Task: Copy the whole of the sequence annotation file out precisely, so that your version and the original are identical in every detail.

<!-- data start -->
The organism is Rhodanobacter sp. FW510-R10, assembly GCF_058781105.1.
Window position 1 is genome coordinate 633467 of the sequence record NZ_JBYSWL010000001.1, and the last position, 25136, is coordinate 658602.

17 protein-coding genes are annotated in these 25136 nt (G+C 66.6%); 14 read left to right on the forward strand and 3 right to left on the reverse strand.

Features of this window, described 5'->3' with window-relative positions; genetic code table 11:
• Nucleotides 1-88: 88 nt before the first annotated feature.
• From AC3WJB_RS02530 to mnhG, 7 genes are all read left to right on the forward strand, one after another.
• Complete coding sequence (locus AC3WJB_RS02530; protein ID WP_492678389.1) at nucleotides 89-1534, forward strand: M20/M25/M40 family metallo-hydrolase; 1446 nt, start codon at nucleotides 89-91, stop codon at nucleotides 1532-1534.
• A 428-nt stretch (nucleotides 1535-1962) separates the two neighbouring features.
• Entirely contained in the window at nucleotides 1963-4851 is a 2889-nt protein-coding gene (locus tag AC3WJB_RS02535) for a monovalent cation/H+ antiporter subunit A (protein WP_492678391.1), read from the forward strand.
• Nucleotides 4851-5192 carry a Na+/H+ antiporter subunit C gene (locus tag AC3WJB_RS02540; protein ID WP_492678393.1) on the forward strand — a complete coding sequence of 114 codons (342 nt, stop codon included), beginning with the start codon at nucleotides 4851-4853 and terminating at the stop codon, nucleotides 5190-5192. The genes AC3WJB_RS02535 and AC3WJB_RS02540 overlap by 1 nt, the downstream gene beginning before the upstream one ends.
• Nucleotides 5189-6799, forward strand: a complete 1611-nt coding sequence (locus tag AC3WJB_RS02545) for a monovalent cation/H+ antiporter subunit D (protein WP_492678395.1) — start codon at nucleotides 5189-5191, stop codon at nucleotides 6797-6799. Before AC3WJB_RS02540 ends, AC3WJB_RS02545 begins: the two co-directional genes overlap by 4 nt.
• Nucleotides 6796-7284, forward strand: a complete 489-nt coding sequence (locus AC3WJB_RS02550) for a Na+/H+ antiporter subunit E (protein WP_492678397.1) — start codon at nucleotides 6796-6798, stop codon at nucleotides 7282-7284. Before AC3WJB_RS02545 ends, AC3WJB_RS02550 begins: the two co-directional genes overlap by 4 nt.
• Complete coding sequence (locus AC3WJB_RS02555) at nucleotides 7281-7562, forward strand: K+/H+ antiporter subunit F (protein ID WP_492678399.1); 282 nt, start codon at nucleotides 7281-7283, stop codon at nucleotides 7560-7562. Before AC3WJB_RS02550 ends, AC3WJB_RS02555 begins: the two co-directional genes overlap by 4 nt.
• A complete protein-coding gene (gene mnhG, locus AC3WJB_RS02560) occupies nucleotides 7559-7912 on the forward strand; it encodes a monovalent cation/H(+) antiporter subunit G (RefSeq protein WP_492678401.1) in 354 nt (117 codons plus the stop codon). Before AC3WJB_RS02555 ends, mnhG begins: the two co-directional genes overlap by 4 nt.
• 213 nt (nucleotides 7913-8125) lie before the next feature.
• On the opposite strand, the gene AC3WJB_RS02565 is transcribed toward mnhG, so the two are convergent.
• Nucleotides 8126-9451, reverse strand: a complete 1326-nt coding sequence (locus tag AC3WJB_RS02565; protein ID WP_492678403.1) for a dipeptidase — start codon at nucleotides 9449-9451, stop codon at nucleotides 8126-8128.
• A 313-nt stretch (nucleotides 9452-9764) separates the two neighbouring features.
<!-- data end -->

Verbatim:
The organism is Rhodanobacter sp. FW510-R10, assembly GCF_058781105.1.
Window position 1 is genome coordinate 633467 of the sequence record NZ_JBYSWL010000001.1, and the last position, 25136, is coordinate 658602.

17 protein-coding genes are annotated in these 25136 nt (G+C 66.6%); 14 read left to right on the forward strand and 3 right to left on the reverse strand.

Features of this window, described 5'->3' with window-relative positions; genetic code table 11:
• Nucleotides 1-88: 88 nt before the first annotated feature.
• From AC3WJB_RS02530 to mnhG, 7 genes are all read left to right on the forward strand, one after another.
• Complete coding sequence (locus AC3WJB_RS02530; protein ID WP_492678389.1) at nucleotides 89-1534, forward strand: M20/M25/M40 family metallo-hydrolase; 1446 nt, start codon at nucleotides 89-91, stop codon at nucleotides 1532-1534.
• A 428-nt stretch (nucleotides 1535-1962) separates the two neighbouring features.
• Entirely contained in the window at nucleotides 1963-4851 is a 2889-nt protein-coding gene (locus tag AC3WJB_RS02535) for a monovalent cation/H+ antiporter subunit A (protein WP_492678391.1), read from the forward strand.
• Nucleotides 4851-5192 carry a Na+/H+ antiporter subunit C gene (locus tag AC3WJB_RS02540; protein ID WP_492678393.1) on the forward strand — a complete coding sequence of 114 codons (342 nt, stop codon included), beginning with the start codon at nucleotides 4851-4853 and terminating at the stop codon, nucleotides 5190-5192. The genes AC3WJB_RS02535 and AC3WJB_RS02540 overlap by 1 nt, the downstream gene beginning before the upstream one ends.
• Nucleotides 5189-6799, forward strand: a complete 1611-nt coding sequence (locus tag AC3WJB_RS02545) for a monovalent cation/H+ antiporter subunit D (protein WP_492678395.1) — start codon at nucleotides 5189-5191, stop codon at nucleotides 6797-6799. Before AC3WJB_RS02540 ends, AC3WJB_RS02545 begins: the two co-directional genes overlap by 4 nt.
• Nucleotides 6796-7284, forward strand: a complete 489-nt coding sequence (locus AC3WJB_RS02550) for a Na+/H+ antiporter subunit E (protein WP_492678397.1) — start codon at nucleotides 6796-6798, stop codon at nucleotides 7282-7284. Before AC3WJB_RS02545 ends, AC3WJB_RS02550 begins: the two co-directional genes overlap by 4 nt.
• Complete coding sequence (locus AC3WJB_RS02555) at nucleotides 7281-7562, forward strand: K+/H+ antiporter subunit F (protein ID WP_492678399.1); 282 nt, start codon at nucleotides 7281-7283, stop codon at nucleotides 7560-7562. Before AC3WJB_RS02550 ends, AC3WJB_RS02555 begins: the two co-directional genes overlap by 4 nt.
• A complete protein-coding gene (gene mnhG, locus AC3WJB_RS02560) occupies nucleotides 7559-7912 on the forward strand; it encodes a monovalent cation/H(+) antiporter subunit G (RefSeq protein WP_492678401.1) in 354 nt (117 codons plus the stop codon). Before AC3WJB_RS02555 ends, mnhG begins: the two co-directional genes overlap by 4 nt.
• 213 nt (nucleotides 7913-8125) lie before the next feature.
• On the opposite strand, the gene AC3WJB_RS02565 is transcribed toward mnhG, so the two are convergent.
• Nucleotides 8126-9451, reverse strand: a complete 1326-nt coding sequence (locus tag AC3WJB_RS02565; protein ID WP_492678403.1) for a dipeptidase — start codon at nucleotides 9449-9451, stop codon at nucleotides 8126-8128.
• A 313-nt stretch (nucleotides 9452-9764) separates the two neighbouring features.